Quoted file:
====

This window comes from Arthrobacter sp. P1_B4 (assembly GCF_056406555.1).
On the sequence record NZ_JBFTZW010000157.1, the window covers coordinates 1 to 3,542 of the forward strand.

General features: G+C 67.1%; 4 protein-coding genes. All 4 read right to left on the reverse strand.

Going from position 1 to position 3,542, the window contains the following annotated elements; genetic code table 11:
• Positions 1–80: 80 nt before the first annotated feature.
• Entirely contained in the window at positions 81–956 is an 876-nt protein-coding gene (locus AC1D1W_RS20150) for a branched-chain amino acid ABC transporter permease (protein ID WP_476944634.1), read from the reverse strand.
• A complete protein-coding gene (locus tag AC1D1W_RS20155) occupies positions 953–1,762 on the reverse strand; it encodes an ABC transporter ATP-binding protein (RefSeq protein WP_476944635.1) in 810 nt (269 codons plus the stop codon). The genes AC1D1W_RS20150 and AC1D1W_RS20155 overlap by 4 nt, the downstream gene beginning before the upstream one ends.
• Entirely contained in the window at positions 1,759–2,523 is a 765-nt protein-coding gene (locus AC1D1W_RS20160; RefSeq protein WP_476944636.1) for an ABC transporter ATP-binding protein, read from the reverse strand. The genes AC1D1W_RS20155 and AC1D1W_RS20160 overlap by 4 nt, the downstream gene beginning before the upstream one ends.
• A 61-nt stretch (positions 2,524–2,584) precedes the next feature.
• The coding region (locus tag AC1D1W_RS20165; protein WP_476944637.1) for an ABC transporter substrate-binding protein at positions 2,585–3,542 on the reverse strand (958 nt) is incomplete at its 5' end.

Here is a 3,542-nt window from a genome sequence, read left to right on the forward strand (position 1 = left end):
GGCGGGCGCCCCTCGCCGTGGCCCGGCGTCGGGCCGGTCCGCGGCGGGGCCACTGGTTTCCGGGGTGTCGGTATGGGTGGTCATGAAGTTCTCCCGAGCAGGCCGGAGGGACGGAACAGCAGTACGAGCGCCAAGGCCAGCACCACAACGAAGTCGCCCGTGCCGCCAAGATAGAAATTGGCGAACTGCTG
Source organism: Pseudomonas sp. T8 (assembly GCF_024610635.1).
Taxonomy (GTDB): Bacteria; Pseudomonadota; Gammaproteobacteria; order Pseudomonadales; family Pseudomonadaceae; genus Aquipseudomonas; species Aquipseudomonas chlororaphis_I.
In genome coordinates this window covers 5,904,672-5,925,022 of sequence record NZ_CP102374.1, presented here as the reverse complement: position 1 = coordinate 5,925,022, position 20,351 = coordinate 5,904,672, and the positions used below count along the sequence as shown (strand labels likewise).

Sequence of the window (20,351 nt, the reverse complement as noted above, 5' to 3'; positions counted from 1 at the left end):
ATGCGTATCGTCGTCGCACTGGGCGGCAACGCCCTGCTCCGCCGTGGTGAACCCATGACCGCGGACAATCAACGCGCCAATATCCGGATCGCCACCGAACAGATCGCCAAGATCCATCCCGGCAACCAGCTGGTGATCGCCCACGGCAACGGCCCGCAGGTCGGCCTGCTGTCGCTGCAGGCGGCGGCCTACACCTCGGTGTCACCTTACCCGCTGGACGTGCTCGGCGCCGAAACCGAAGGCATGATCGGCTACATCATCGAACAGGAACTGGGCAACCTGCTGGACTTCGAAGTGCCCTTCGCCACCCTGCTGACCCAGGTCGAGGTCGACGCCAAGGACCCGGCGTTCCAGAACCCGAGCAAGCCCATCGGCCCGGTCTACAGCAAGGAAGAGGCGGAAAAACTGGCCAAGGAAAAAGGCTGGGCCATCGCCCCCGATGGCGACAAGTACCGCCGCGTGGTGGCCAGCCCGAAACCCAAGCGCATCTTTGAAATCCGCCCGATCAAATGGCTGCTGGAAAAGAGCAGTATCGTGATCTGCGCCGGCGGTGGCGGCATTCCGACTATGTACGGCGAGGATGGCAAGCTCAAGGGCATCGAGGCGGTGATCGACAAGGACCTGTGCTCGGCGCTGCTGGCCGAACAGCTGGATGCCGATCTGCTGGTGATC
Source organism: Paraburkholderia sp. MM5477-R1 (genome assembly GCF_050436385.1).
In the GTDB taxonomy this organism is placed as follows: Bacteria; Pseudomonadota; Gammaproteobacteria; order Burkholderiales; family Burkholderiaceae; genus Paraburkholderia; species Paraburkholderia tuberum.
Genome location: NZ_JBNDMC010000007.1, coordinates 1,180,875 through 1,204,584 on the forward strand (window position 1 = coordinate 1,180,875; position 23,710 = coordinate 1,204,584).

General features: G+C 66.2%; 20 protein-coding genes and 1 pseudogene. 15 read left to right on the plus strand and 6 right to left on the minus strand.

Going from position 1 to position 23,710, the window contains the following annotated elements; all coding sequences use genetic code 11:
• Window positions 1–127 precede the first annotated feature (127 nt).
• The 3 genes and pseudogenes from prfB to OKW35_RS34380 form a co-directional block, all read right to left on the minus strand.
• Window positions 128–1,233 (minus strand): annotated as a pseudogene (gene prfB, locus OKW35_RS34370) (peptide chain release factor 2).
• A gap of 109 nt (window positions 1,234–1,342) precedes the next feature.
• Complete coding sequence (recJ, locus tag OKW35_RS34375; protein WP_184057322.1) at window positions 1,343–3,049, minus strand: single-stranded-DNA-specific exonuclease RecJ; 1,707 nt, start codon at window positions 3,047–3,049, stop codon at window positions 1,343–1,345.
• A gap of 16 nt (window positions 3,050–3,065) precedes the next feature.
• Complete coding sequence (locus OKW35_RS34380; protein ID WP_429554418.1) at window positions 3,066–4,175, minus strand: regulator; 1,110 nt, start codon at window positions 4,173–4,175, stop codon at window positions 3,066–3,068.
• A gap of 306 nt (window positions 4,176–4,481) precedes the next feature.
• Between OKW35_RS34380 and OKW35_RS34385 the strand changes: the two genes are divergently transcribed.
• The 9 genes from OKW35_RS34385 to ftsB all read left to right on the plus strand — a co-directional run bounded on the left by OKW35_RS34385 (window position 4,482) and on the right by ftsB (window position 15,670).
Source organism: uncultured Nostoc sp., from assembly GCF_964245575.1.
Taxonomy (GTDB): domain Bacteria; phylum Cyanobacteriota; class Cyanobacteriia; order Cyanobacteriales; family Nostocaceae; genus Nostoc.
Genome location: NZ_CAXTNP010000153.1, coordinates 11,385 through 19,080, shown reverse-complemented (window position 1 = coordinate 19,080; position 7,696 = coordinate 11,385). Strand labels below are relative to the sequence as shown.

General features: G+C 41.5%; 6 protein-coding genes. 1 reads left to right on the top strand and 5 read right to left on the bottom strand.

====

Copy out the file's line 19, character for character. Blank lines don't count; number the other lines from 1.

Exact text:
In the GTDB taxonomy this organism is placed as follows: Bacteria; Pseudomonadota; Gammaproteobacteria; order Burkholderiales; family Burkholderiaceae; genus Paraburkholderia; species Paraburkholderia tuberum.